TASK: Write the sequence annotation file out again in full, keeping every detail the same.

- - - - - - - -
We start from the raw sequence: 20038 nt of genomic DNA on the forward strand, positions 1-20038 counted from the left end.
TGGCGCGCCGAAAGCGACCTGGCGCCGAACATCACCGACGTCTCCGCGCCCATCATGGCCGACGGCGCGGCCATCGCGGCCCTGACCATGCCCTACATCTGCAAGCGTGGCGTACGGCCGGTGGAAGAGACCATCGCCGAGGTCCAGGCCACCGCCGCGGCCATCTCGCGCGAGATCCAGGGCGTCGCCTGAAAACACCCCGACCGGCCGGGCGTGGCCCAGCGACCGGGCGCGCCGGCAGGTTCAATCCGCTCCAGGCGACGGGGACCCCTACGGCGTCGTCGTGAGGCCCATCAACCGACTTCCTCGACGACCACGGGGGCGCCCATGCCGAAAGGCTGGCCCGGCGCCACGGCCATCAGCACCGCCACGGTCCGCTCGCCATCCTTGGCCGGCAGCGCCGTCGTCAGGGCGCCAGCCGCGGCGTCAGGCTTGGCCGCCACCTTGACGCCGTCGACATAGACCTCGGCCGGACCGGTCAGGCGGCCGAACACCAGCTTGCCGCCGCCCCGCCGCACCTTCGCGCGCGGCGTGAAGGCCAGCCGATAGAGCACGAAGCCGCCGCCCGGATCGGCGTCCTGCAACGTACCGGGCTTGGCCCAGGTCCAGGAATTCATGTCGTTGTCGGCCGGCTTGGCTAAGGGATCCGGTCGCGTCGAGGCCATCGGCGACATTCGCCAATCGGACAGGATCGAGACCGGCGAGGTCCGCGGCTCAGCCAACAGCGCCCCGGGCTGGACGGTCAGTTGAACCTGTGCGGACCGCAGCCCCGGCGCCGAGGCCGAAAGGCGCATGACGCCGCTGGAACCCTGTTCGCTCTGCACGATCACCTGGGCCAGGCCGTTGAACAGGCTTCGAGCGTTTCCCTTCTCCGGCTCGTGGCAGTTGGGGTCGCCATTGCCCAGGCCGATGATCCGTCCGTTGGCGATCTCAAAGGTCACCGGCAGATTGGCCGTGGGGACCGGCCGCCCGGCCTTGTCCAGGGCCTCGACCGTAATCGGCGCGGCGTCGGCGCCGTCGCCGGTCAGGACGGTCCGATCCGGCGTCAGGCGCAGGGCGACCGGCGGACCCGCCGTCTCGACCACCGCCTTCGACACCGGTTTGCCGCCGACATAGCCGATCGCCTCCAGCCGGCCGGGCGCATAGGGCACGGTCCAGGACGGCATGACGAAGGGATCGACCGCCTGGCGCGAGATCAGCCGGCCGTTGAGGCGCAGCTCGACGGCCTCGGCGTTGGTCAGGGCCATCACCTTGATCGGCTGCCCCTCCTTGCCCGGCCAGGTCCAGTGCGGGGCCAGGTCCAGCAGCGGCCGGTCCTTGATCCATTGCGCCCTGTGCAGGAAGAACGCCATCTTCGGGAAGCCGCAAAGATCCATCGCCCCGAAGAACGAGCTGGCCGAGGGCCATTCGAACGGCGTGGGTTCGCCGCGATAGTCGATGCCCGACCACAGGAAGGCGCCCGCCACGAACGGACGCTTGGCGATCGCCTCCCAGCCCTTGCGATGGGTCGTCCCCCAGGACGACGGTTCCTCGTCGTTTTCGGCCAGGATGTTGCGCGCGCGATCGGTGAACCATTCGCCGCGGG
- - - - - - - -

We start from the raw sequence: 20038 nt of genomic DNA on the forward strand, positions 1-20038 counted from the left end.
TGGCGCGCCGAAAGCGACCTGGCGCCGAACATCACCGACGTCTCCGCGCCCATCATGGCCGACGGCGCGGCCATCGCGGCCCTGACCATGCCCTACATCTGCAAGCGTGGCGTACGGCCGGTGGAAGAGACCATCGCCGAGGTCCAGGCCACCGCCGCGGCCATCTCGCGCGAGATCCAGGGCGTCGCCTGAAAACACCCCGACCGGCCGGGCGTGGCCCAGCGACCGGGCGCGCCGGCAGGTTCAATCCGCTCCAGGCGACGGGGACCCCTACGGCGTCGTCGTGAGGCCCATCAACCGACTTCCTCGACGACCACGGGGGCGCCCATGCCGAAAGGCTGGCCCGGCGCCACGGCCATCAGCACCGCCACGGTCCGCTCGCCATCCTTGGCCGGCAGCGCCGTCGTCAGGGCGCCAGCCGCGGCGTCAGGCTTGGCCGCCACCTTGACGCCGTCGACATAGACCTCGGCCGGACCGGTCAGGCGGCCGAACACCAGCTTGCCGCCGCCCCGCCGCACCTTCGCGCGCGGCGTGAAGGCCAGCCGATAGAGCACGAAGCCGCCGCCCGGATCGGCGTCCTGCAACGTACCGGGCTTGGCCCAGGTCCAGGAATTCATGTCGTTGTCGGCCGGCTTGGCTAAGGGATCCGGTCGCGTCGAGGCCATCGGCGACATTCGCCAATCGGACAGGATCGAGACCGGCGAGGTCCGCGGCTCAGCCAACAGCGCCCCGGGCTGGACGGTCAGTTGAACCTGTGCGGACCGCAGCCCCGGCGCCGAGGCCGAAAGGCGCATGACGCCGCTGGAACCCTGTTCGCTCTGCACGATCACCTGGGCCAGGCCGTTGAACAGGCTTCGAGCGTTTCCCTTCTCCGGCTCGTGGCAGTTGGGGTCGCCATTGCCCAGGCCGATGATCCGTCCGTTGGCGATCTCAAAGGTCACCGGCAGATTGGCCGTGGGGACCGGCCGCCCGGCCTTGTCCAGGGCCTCGACCGTAATCGGCGCGGCGTCGGCGCCGTCGCCGGTCAGGACGGTCCGATCCGGCGTCAGGCGCAGGGCGACCGGCGGACCCGCCGTCTCGACCACCGCCTTCGACACCGGTTTGCCGCCGACATAGCCGATCGCCTCCAGCCGGCCGGGCGCATAGGGCACGGTCCAGGACGGCATGACGAAGGGATCGACCGCCTGGCGCGAGATCAGCCGGCCGTTGAGGCGCAGCTCGACGGCCTCGGCGTTGGTCAGGGCCATCACCTTGATCGGCTGCCCCTCCTTGCCCGGCCAGGTCCAGTGCGGGGCCAGGTCCAGCAGCGGCCGGTCCTTGATCCATTGCGCCCTGTGCAGGAAGAACGCCATCTTCGGGAAGCCGCAAAGATCCATCGCCCCGAAGAACGAGCTGGCCGAGGGCCATTCGAACGGCGTGGGTTCGCCGCGATAGTCGATGCCCGACCACAGGAAGGCGCCCGCCACGAACGGACGCTTGGCGATCGCCTCCCAGCCCTTGCGATGGGTCGTCCCCCAGGACGACGGTTCCTCGTCGTTTTCGGCCAGGATGTTGCGCGCGCGATCGGTGAACCATTCGCCGCGGG